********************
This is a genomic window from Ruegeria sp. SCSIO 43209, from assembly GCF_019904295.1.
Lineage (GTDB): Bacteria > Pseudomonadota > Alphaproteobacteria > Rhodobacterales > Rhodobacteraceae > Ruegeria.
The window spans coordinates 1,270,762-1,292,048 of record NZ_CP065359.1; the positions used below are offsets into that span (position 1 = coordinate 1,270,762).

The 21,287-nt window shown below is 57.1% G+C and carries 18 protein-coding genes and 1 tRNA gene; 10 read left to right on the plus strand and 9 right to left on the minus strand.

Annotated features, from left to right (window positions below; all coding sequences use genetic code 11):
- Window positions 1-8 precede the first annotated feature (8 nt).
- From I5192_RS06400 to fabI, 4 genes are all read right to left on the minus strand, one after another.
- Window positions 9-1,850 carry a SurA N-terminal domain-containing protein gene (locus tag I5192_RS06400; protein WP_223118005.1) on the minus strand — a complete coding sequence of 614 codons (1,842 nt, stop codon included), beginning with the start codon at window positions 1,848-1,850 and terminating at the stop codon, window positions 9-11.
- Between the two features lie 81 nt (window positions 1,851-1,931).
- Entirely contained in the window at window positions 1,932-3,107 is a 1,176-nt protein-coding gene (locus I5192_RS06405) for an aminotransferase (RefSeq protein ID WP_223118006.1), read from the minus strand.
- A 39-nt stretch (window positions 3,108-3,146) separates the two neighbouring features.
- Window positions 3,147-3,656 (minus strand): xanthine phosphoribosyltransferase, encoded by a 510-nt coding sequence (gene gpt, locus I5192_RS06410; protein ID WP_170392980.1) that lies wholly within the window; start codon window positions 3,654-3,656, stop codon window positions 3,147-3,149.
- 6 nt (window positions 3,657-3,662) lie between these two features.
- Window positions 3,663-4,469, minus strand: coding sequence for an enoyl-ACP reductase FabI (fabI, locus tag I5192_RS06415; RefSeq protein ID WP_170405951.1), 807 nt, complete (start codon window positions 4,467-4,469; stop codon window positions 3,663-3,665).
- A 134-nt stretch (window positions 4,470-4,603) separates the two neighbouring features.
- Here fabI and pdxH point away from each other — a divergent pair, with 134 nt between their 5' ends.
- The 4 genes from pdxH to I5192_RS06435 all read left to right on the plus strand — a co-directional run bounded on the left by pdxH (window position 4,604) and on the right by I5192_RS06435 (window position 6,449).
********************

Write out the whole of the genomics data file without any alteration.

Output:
This is a genomic window from Ruegeria sp. SCSIO 43209, from assembly GCF_019904295.1.
Lineage (GTDB): Bacteria > Pseudomonadota > Alphaproteobacteria > Rhodobacterales > Rhodobacteraceae > Ruegeria.
The window spans coordinates 1,270,762-1,292,048 of record NZ_CP065359.1; the positions used below are offsets into that span (position 1 = coordinate 1,270,762).

The 21,287-nt window shown below is 57.1% G+C and carries 18 protein-coding genes and 1 tRNA gene; 10 read left to right on the plus strand and 9 right to left on the minus strand.

Annotated features, from left to right (window positions below; all coding sequences use genetic code 11):
- Window positions 1-8 precede the first annotated feature (8 nt).
- From I5192_RS06400 to fabI, 4 genes are all read right to left on the minus strand, one after another.
- Window positions 9-1,850 carry a SurA N-terminal domain-containing protein gene (locus tag I5192_RS06400; protein WP_223118005.1) on the minus strand — a complete coding sequence of 614 codons (1,842 nt, stop codon included), beginning with the start codon at window positions 1,848-1,850 and terminating at the stop codon, window positions 9-11.
- Between the two features lie 81 nt (window positions 1,851-1,931).
- Entirely contained in the window at window positions 1,932-3,107 is a 1,176-nt protein-coding gene (locus I5192_RS06405) for an aminotransferase (RefSeq protein ID WP_223118006.1), read from the minus strand.
- A 39-nt stretch (window positions 3,108-3,146) separates the two neighbouring features.
- Window positions 3,147-3,656 (minus strand): xanthine phosphoribosyltransferase, encoded by a 510-nt coding sequence (gene gpt, locus I5192_RS06410; protein ID WP_170392980.1) that lies wholly within the window; start codon window positions 3,654-3,656, stop codon window positions 3,147-3,149.
- 6 nt (window positions 3,657-3,662) lie between these two features.
- Window positions 3,663-4,469, minus strand: coding sequence for an enoyl-ACP reductase FabI (fabI, locus tag I5192_RS06415; RefSeq protein ID WP_170405951.1), 807 nt, complete (start codon window positions 4,467-4,469; stop codon window positions 3,663-3,665).
- A 134-nt stretch (window positions 4,470-4,603) separates the two neighbouring features.
- Here fabI and pdxH point away from each other — a divergent pair, with 134 nt between their 5' ends.
- The 4 genes from pdxH to I5192_RS06435 all read left to right on the plus strand — a co-directional run bounded on the left by pdxH (window position 4,604) and on the right by I5192_RS06435 (window position 6,449).